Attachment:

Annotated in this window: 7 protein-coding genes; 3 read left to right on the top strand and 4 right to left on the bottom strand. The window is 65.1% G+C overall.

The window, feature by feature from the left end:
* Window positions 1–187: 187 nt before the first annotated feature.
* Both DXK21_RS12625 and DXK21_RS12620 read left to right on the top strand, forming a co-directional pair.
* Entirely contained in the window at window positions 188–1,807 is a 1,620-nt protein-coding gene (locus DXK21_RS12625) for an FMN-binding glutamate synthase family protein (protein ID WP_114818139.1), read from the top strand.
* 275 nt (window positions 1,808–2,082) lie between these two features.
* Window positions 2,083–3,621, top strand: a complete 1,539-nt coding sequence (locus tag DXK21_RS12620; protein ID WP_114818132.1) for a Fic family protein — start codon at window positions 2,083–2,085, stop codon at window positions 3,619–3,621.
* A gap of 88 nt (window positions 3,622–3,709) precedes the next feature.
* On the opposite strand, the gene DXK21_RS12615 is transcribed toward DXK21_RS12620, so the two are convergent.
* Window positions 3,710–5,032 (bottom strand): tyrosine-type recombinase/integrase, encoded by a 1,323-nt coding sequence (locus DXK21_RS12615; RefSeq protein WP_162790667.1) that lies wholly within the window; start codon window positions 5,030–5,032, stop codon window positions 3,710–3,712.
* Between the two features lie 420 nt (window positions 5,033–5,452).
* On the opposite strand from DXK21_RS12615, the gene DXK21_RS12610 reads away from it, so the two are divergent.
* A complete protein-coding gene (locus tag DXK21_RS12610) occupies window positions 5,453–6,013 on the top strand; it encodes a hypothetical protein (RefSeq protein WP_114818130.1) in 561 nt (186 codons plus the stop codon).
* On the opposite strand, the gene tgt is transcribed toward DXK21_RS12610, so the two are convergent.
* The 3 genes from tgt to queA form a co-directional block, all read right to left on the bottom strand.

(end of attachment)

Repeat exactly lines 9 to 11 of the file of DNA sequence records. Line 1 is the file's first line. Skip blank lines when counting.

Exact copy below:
* On the opposite strand, the gene DXK21_RS12615 is transcribed toward DXK21_RS12620, so the two are convergent.
* Window positions 3,710–5,032 (bottom strand): tyrosine-type recombinase/integrase, encoded by a 1,323-nt coding sequence (locus DXK21_RS12615; RefSeq protein WP_162790667.1) that lies wholly within the window; start codon window positions 5,030–5,032, stop codon window positions 3,710–3,712.
* Between the two features lie 420 nt (window positions 5,033–5,452).